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McDowell Exults in McIlroy's Success


Though he won't be successfully defending his U.S. Open title at Congressional Country Club, Graeme McDowell may well be enjoying the second-best outcome this year: A victory by fellow Northern Irishman Rory McIlroy.

Though there's still plenty of golf left to go in the final two days of the 111th U.S. Open at Congressional, McIlroy is in prime position to be the second straight Ulsterman to win America's National Golf Championship.

After opening with a 70 and 74, McDowell carded a 2-under 69 Saturday. He stands at even-par 213 after posting three birdies, three bogeys and an eagle on the par-5 ninth hole on Saturday. Despite his fine effort, all the reporters were interested in during McDowell's post-round interview were his comments on his 22-year-old countryman. Here's what McDowell had to say about McIlroy.

Q. Great round of golf, the eagle and normally even par. You're kind of right in it at the U.S. Open, but you have a countryman out there making it different this year?

GRAEME MCDOWELL: Yeah, level par going into Sunday at a U.S. Open. Rory is out there making it look incredibly easy. He hasn't put a foot wrong. So I might go back to the house here and put the feet up and watch how it's done, maybe, on the back 9.

Q. When you're still in a competitive mode, can you be a fan of someone out there being so good?

GRAEME MCDOWELL: It was later than Augusta when I was a real fan and able to go out and watch him. I've got to keep my competitive edge. I felt if I could shoot 3, 4, 5-under par, and he made a few mistakes, I could have a chance on Sunday. The putter isn't going good. They don't seem to break the way you see them. I'm going to have a chance to have a good finish tomorrow, and I've got to concentrate the foremost on that. Once I step out on the 18th tomorrow, it's a chance to get a cold beer and watch the wee man do it.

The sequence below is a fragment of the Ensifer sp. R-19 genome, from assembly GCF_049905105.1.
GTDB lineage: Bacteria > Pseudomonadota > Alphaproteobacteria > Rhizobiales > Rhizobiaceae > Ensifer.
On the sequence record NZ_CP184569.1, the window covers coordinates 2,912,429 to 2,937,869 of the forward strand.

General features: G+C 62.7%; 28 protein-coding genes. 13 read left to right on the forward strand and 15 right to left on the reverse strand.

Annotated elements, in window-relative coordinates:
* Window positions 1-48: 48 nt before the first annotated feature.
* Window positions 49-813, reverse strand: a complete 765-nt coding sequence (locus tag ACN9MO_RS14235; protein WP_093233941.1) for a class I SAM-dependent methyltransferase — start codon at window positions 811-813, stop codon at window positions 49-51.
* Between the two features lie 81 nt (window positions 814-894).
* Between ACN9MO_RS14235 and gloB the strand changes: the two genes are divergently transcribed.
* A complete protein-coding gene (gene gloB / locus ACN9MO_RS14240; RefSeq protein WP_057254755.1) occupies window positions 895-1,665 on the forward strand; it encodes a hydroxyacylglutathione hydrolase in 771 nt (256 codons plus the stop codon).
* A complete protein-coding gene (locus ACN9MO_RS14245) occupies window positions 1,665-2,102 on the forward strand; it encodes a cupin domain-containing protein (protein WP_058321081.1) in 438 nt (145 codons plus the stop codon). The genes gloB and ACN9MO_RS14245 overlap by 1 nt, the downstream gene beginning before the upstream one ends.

Q. -- what ran through your head when you see what he's at right now?

GRAEME MCDOWELL: You know, what's been running through my head the last couple of days, really. It's just phenomenal. You run out of superlatives to describe what he's doing this week. He's decimating a field. The golf course, you know, I've been a little disappointed with the golf course the last couple of days. It wasn't as firm and fast as I would like to have seen it. The storms on Thursday night really softened the place. A storm overnight last week, the ball was picking up mud in the fairways. It's played longer tee-to-green, and the greens are receptive. So it's not a true U.S. Open test out there, to be honest. There were some tough pins out there, no doubt. I'd like to see it tougher than it was. That's the weather; you can't control that. Taking nothing away from him. Rory is doing a phenomenal job out there. If you can put it in play, you've got a great chance to attack these bowl-shaped greens.

Q. After the second round at Pebble, Rory missed the cut and you said he's a raw talent but he doesn't put a lot of thought into what he does. What's changed, do you think, in the last year for him. Have you seen or talked to him at all?

GRAEME MCDOWELL: I'm not sure that I said it quite like that. I said that his game plan, just the way -- he's just an aggressive player, and he always has been an aggressive player. When you get the certain setups, you have to know when to throttle back and when to do that and when not to do that. I said about the golf course setup, these greens are not like a Pinehurst, they're probably the complete opposite of Pinehurst, upturned saucers. If you can drive the ball in the middle of the fairway, get an iron in your hand, you can attack pins and you can make a ton of birdies.